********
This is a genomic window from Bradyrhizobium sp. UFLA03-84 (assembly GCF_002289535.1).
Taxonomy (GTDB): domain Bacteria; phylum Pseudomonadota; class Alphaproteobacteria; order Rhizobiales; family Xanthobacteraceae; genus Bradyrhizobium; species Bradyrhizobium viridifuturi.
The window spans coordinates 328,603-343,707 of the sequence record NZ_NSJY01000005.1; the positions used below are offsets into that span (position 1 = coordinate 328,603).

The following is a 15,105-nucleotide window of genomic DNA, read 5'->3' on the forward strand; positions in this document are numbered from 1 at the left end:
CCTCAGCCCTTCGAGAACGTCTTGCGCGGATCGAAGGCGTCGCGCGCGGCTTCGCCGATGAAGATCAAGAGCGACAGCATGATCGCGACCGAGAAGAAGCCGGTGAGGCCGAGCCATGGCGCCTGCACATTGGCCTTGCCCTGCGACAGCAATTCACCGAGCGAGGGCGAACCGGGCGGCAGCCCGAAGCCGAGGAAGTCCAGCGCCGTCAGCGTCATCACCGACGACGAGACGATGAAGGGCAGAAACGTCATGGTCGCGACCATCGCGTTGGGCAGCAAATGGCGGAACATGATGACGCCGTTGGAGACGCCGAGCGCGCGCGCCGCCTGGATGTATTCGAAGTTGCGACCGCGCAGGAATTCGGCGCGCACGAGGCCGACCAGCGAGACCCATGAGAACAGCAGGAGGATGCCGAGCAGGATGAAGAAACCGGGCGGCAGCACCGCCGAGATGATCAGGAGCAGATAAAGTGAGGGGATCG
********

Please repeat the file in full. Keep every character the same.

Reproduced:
This is a genomic window from Bradyrhizobium sp. UFLA03-84 (assembly GCF_002289535.1).
Taxonomy (GTDB): domain Bacteria; phylum Pseudomonadota; class Alphaproteobacteria; order Rhizobiales; family Xanthobacteraceae; genus Bradyrhizobium; species Bradyrhizobium viridifuturi.
The window spans coordinates 328,603-343,707 of the sequence record NZ_NSJY01000005.1; the positions used below are offsets into that span (position 1 = coordinate 328,603).

The following is a 15,105-nucleotide window of genomic DNA, read 5'->3' on the forward strand; positions in this document are numbered from 1 at the left end:
CCTCAGCCCTTCGAGAACGTCTTGCGCGGATCGAAGGCGTCGCGCGCGGCTTCGCCGATGAAGATCAAGAGCGACAGCATGATCGCGACCGAGAAGAAGCCGGTGAGGCCGAGCCATGGCGCCTGCACATTGGCCTTGCCCTGCGACAGCAATTCACCGAGCGAGGGCGAACCGGGCGGCAGCCCGAAGCCGAGGAAGTCCAGCGCCGTCAGCGTCATCACCGACGACGAGACGATGAAGGGCAGAAACGTCATGGTCGCGACCATCGCGTTGGGCAGCAAATGGCGGAACATGATGACGCCGTTGGAGACGCCGAGCGCGCGCGCCGCCTGGATGTATTCGAAGTTGCGACCGCGCAGGAATTCGGCGCGCACGAGGCCGACCAGCGAGACCCATGAGAACAGCAGGAGGATGCCGAGCAGGATGAAGAAACCGGGCGGCAGCACCGCCGAGATGATCAGGAGCAGATAAAGTGAGGGGATCG